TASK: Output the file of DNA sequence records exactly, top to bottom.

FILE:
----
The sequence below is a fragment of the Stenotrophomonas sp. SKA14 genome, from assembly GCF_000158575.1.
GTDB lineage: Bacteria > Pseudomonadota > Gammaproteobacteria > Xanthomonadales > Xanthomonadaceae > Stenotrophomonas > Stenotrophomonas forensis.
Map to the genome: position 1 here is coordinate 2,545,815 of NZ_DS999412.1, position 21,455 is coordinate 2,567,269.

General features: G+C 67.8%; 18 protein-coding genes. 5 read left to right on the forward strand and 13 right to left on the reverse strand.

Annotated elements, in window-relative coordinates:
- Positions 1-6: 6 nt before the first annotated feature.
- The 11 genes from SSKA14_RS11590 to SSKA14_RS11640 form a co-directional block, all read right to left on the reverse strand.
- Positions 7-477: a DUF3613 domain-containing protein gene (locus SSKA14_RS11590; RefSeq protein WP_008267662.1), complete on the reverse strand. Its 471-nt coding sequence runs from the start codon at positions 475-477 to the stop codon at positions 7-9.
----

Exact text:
The sequence below is a fragment of the Stenotrophomonas sp. SKA14 genome, from assembly GCF_000158575.1.
GTDB lineage: Bacteria > Pseudomonadota > Gammaproteobacteria > Xanthomonadales > Xanthomonadaceae > Stenotrophomonas > Stenotrophomonas forensis.
Map to the genome: position 1 here is coordinate 2,545,815 of NZ_DS999412.1, position 21,455 is coordinate 2,567,269.

General features: G+C 67.8%; 18 protein-coding genes. 5 read left to right on the forward strand and 13 right to left on the reverse strand.

Annotated elements, in window-relative coordinates:
- Positions 1-6: 6 nt before the first annotated feature.
- The 11 genes from SSKA14_RS11590 to SSKA14_RS11640 form a co-directional block, all read right to left on the reverse strand.
- Positions 7-477: a DUF3613 domain-containing protein gene (locus SSKA14_RS11590; RefSeq protein WP_008267662.1), complete on the reverse strand. Its 471-nt coding sequence runs from the start codon at positions 475-477 to the stop codon at positions 7-9.